Late last month, an Ohio appellate court affirmed the $31.2 million judgment in favor of Gibson’s Bakery and members of the Gibson family against Oberlin College and its former Dean of Students, Meredith Raimondo. While Oberlin and Raimondo can (and probably will) ask the Ohio Supreme Court to review the decision, that Court grants only a small fraction of such appellate petitions, and the chances that the United States Supreme Court would accept any subsequent petition to review such a state law case are essentially nil. While the Fat Lady hasn’t yet sung, it certainly sounds like she’s warming up.
It thus looks pretty likely that with accumulated postjudgment interest, Oberlin will have to fork over in excess of $34 million to the Gibson family. This is on top of the millions Oberlin has spent on attorneys fees, and millions more that the negative publicity has and will likely cost Oberlin. The eight-figure disaster should serve as a timely object lesson to universities and administrators: surrendering to wokeism and cancel culture (in Oberlin’s case, embracing and participating in it) can have very real, very expensive repercussions.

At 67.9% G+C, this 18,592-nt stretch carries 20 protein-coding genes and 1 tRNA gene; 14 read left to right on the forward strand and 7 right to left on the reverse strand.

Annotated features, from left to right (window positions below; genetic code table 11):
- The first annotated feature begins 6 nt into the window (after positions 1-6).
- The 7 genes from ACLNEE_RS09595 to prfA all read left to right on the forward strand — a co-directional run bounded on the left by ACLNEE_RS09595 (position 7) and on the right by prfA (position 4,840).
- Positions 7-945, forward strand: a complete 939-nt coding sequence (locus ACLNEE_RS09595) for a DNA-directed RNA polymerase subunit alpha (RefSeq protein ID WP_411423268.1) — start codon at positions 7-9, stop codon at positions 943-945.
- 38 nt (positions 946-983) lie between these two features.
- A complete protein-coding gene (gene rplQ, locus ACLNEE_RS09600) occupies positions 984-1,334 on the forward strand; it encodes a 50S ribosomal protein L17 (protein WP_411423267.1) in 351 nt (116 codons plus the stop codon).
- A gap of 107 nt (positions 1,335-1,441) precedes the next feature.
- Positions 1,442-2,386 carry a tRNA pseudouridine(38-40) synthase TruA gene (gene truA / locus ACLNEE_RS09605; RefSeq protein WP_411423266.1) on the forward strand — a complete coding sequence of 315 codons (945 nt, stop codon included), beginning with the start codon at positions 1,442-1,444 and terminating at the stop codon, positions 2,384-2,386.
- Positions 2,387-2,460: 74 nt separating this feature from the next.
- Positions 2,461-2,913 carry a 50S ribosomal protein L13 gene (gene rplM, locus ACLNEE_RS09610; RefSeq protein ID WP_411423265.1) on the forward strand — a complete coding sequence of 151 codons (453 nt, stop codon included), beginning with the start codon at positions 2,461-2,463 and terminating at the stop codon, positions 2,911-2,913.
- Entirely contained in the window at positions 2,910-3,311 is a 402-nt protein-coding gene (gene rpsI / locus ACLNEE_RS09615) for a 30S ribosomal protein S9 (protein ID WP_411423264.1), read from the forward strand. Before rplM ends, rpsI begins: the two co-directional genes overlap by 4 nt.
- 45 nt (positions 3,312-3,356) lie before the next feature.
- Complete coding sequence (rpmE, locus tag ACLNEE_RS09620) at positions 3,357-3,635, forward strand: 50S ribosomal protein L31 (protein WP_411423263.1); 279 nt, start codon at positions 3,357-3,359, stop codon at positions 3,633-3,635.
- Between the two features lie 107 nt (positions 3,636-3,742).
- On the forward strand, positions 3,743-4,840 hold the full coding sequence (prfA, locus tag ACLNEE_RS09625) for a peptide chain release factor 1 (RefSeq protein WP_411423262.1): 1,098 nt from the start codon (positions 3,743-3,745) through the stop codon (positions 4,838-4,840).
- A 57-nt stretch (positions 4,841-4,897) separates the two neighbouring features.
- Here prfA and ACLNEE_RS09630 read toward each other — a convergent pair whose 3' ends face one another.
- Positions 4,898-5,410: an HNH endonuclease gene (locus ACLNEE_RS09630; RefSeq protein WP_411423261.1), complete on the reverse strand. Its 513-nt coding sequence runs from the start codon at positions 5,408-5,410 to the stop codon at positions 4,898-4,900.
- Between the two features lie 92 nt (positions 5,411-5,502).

What happened on November 9, 2016, in Gibson’s Bakery, the reactions of Oberlin students and administration, and the ensuing escalations of the dispute, provide a long and illuminating parable of wokeism and cancel culture on campus today. I’ll briefly summarize the story, but I would be sorely remiss if I did not direct readers to the Legal Insurrection archives on this case. Cornell Law Professor William Jacobson has covered the dispute from the start, and his exhaustive reporting and real-time legal (and tactical) analysis of the events of the case as they unfolded are unparalleled.
By 2016, Oberlin was already well-known to be among the “wokest” of campuses, with a reputation of overreacting to anything that might be evidence of the “systemic racism” bogeyman. For instance, in 2013, there were reports of a person wearing what appeared to be a KKK uniform near the school’s Afrikan Heritage House (later determined to likely have been just a female student draped in a blanket). Shortly afterwards, racist graffiti appeared in a few areas on campus. Oberlin reacted by immediately cancelling classes, organizing various campus discussions, and promising more of the usual sackcloth and ashes.